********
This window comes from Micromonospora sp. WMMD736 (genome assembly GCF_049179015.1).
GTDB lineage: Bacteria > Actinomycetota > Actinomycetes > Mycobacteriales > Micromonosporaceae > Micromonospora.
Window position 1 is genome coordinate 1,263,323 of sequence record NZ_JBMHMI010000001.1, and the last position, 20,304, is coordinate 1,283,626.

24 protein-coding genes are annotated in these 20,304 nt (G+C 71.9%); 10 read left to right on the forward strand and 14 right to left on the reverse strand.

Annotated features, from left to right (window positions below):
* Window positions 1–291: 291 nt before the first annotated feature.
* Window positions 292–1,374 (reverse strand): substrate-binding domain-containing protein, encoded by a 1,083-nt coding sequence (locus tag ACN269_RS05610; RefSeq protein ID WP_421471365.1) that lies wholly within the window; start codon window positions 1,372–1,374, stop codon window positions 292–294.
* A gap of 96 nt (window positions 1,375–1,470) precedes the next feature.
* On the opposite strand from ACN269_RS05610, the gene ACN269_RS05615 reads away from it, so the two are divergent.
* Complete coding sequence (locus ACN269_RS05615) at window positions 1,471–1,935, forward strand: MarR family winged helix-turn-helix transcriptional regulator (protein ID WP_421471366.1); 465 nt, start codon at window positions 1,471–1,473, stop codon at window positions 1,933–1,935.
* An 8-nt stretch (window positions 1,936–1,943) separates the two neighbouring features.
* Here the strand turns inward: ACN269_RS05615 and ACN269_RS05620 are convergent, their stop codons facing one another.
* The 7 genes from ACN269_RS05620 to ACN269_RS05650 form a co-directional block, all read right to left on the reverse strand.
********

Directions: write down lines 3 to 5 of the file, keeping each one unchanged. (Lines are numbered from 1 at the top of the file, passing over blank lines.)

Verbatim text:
Window position 1 is genome coordinate 1,263,323 of sequence record NZ_JBMHMI010000001.1, and the last position, 20,304, is coordinate 1,283,626.

24 protein-coding genes are annotated in these 20,304 nt (G+C 71.9%); 10 read left to right on the forward strand and 14 right to left on the reverse strand.

Annotated features, from left to right (window positions below):